ON TUESDAY Prime Minister Blair began his ‘genuine intellectual debate about the nature of liberty in a modern developed society such as our own.’ To have this thoroughly modern debate he however, had to go back to Thomas Hobbes (1588-1679) and further. Hobbes opposed the English revolution led by Oliver Cromwell, which established the supremacy of parliament, and Blair does not like parliament either.
Hobbes held, that left to itself, the natural state of human-kind was anarchy, bringing satisfaction and security to nobody and a ‘war of all against all.’
The solution was for citizens to give up their rights to a sovereign monarch or assembly, with supreme power over all. And along came Mr Blair – the modern Leviathan!
Blair said in his speech that ‘Respect’. . . ‘is the answer to the most fundamental question of all in politics which is: how do we live together? From the theorists of the Roman state to its fullest expression in Hobbes’ Leviathan, the central question of political theory was just this: how do we ensure order? And what are the respective roles of individuals, communities and the state?’
Blair admits that the world crisis is forcing him to consider as the main issue just how order is going to be maintained under crisis-ridden capitalism.
Inspired by the Roman slave owning Republic and the absolutist, 17th century Hobbes, Blair ventures: ‘we need a radical new approach if we are to restore the liberty of the law-abiding citizen. My view is very clear: their freedom to be safe from fear has to come first. Yes, in theory, that is what is supposed to happen through the traditional court processes. In practice it doesn’t. We are fighting 21st century crime with 19th century methods.’
Glorying in the 17th century methods of Hobbes, he declares: ‘The real choice, the choice on the street, is not between a criminal law process that protects the accused and one that doesn’t; it is between a criminal law process that puts protection of the accused in all circumstances above and before that of protecting the public.’
The criminal law is to go. It is to be replaced by the mailed fist or the policeman’s boot and penal colonies.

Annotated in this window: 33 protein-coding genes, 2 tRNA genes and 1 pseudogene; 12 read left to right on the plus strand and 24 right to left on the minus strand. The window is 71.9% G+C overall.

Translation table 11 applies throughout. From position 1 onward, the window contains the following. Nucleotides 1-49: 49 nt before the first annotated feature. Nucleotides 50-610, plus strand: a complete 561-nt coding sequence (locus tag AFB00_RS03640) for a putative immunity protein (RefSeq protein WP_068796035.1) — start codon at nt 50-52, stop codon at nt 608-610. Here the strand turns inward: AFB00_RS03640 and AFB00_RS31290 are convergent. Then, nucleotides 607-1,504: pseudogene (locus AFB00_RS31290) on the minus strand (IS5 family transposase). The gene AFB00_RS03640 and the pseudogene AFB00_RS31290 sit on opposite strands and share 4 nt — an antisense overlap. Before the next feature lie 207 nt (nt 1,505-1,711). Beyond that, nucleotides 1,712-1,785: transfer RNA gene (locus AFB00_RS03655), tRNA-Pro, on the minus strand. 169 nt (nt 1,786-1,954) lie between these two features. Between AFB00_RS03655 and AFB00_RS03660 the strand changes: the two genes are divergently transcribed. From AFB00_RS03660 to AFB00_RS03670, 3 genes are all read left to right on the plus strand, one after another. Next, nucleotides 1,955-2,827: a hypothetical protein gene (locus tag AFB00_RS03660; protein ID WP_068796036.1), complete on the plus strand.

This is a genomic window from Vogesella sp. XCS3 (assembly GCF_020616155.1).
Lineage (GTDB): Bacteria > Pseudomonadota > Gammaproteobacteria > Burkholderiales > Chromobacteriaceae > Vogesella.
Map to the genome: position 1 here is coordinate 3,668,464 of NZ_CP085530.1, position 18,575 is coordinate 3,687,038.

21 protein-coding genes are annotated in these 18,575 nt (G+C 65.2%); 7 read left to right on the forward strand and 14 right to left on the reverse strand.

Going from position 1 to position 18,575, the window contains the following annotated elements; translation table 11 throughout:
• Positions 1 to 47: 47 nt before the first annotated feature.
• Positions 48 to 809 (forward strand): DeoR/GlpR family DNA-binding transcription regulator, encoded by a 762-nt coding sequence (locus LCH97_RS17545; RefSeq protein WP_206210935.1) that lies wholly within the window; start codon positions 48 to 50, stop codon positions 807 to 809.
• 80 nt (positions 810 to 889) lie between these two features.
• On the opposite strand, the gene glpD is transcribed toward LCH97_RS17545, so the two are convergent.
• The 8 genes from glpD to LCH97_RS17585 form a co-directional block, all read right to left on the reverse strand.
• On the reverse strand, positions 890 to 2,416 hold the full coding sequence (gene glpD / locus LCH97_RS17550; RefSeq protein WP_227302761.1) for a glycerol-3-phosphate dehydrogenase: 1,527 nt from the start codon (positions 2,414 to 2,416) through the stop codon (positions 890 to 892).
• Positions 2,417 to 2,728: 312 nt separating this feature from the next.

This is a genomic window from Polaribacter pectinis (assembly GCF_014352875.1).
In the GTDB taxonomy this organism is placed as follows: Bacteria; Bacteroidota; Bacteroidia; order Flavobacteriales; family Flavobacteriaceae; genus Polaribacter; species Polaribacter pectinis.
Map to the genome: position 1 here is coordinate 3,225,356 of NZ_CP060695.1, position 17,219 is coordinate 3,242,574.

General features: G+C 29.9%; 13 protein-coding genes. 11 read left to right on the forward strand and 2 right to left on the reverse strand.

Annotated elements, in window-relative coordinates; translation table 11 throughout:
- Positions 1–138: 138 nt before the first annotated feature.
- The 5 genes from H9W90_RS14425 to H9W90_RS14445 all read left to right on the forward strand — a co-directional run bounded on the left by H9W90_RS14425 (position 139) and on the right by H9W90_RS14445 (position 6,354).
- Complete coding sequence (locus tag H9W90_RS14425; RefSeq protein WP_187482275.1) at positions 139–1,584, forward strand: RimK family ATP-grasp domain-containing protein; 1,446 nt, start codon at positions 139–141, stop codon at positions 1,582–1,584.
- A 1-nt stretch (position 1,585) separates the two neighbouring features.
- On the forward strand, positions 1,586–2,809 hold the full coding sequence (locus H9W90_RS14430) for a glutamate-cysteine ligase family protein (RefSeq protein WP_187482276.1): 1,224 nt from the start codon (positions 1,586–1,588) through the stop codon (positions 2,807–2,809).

He adds that Asbos have ‘bluntly reversed the burden of proof. The person who spits at the old lady is given an £80 fine. If they want to challenge it, they have to appeal. The suspected drug dealer loses the cash. He has to come to court and show how he got it lawfully.’ He is guilty until he proves himself innocent.
However this is not enough for Blair. ‘Now, as I shall say later, we want to take these powers further. Today I focus on ASB. Shortly we will do the same on serious and organised crime. But the principle is the same. . . we need to accept that what works in practice is a measure of summary power with right of appeal, alongside the traditional court process.’
Here Blair suggests that there are to be two processes. One the exercise of summary power by the state forces, becoming constantly more dominant, with its bodies of armed men and women, and then a parallel ‘traditional court process’ for respectable society.
To the bourgeois and his politician nothing is more criminal than an illegal strike, and there is no doubt that many such strikes are on the way in Britain. The summoning up of Hobbes and the Roman Republic is part of Blair’s preparation to meet such illegalities with the full summary force of the state, unhindered by legal criminal procedures, with those that are killed in the process unable to appeal from the grave.
The answer to Blair’s summary justice is the organisation of a socialist revolution to smash the capitalist state, all of its bodies of armed men, to go forward to a workers’ state and the higher form of a socialist society.